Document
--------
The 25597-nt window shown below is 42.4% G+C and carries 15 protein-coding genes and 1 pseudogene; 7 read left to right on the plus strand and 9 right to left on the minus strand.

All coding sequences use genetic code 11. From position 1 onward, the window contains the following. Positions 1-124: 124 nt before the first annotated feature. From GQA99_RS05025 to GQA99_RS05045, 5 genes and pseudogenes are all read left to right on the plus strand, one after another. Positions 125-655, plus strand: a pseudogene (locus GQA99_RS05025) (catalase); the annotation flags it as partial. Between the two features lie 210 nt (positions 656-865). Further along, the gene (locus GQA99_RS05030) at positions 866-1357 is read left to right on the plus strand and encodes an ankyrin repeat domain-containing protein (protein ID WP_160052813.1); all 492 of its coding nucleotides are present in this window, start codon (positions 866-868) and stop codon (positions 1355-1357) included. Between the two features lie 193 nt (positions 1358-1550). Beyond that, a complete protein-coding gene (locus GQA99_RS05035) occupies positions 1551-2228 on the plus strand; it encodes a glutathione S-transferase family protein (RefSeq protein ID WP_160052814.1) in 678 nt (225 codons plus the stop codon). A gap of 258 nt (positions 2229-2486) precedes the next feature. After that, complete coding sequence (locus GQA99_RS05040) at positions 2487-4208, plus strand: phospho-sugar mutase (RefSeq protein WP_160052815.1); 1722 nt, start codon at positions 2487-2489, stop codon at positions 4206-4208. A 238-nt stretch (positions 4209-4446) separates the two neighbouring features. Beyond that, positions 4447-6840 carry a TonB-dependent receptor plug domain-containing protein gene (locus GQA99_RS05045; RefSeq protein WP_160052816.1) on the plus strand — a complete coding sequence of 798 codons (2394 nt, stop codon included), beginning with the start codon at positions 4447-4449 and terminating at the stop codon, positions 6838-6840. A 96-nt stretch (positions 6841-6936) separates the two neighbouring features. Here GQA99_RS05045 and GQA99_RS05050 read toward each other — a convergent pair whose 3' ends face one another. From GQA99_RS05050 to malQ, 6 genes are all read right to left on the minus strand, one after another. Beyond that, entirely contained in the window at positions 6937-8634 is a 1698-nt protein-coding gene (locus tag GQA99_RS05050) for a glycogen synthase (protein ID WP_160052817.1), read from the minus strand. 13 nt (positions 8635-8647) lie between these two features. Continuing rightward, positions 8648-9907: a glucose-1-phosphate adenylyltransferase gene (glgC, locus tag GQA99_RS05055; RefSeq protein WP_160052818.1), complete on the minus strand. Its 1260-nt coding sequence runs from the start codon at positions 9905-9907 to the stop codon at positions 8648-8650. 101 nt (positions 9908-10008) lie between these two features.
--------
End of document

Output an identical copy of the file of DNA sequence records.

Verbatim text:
The 25597-nt window shown below is 42.4% G+C and carries 15 protein-coding genes and 1 pseudogene; 7 read left to right on the plus strand and 9 right to left on the minus strand.

All coding sequences use genetic code 11. From position 1 onward, the window contains the following. Positions 1-124: 124 nt before the first annotated feature. From GQA99_RS05025 to GQA99_RS05045, 5 genes and pseudogenes are all read left to right on the plus strand, one after another. Positions 125-655, plus strand: a pseudogene (locus GQA99_RS05025) (catalase); the annotation flags it as partial. Between the two features lie 210 nt (positions 656-865). Further along, the gene (locus GQA99_RS05030) at positions 866-1357 is read left to right on the plus strand and encodes an ankyrin repeat domain-containing protein (protein ID WP_160052813.1); all 492 of its coding nucleotides are present in this window, start codon (positions 866-868) and stop codon (positions 1355-1357) included. Between the two features lie 193 nt (positions 1358-1550). Beyond that, a complete protein-coding gene (locus GQA99_RS05035) occupies positions 1551-2228 on the plus strand; it encodes a glutathione S-transferase family protein (RefSeq protein ID WP_160052814.1) in 678 nt (225 codons plus the stop codon). A gap of 258 nt (positions 2229-2486) precedes the next feature. After that, complete coding sequence (locus GQA99_RS05040) at positions 2487-4208, plus strand: phospho-sugar mutase (RefSeq protein WP_160052815.1); 1722 nt, start codon at positions 2487-2489, stop codon at positions 4206-4208. A 238-nt stretch (positions 4209-4446) separates the two neighbouring features. Beyond that, positions 4447-6840 carry a TonB-dependent receptor plug domain-containing protein gene (locus GQA99_RS05045; RefSeq protein WP_160052816.1) on the plus strand — a complete coding sequence of 798 codons (2394 nt, stop codon included), beginning with the start codon at positions 4447-4449 and terminating at the stop codon, positions 6838-6840. A 96-nt stretch (positions 6841-6936) separates the two neighbouring features. Here GQA99_RS05045 and GQA99_RS05050 read toward each other — a convergent pair whose 3' ends face one another. From GQA99_RS05050 to malQ, 6 genes are all read right to left on the minus strand, one after another. Beyond that, entirely contained in the window at positions 6937-8634 is a 1698-nt protein-coding gene (locus tag GQA99_RS05050) for a glycogen synthase (protein ID WP_160052817.1), read from the minus strand. 13 nt (positions 8635-8647) lie between these two features. Continuing rightward, positions 8648-9907: a glucose-1-phosphate adenylyltransferase gene (glgC, locus tag GQA99_RS05055; RefSeq protein WP_160052818.1), complete on the minus strand. Its 1260-nt coding sequence runs from the start codon at positions 9905-9907 to the stop codon at positions 8648-8650. 101 nt (positions 9908-10008) lie between these two features.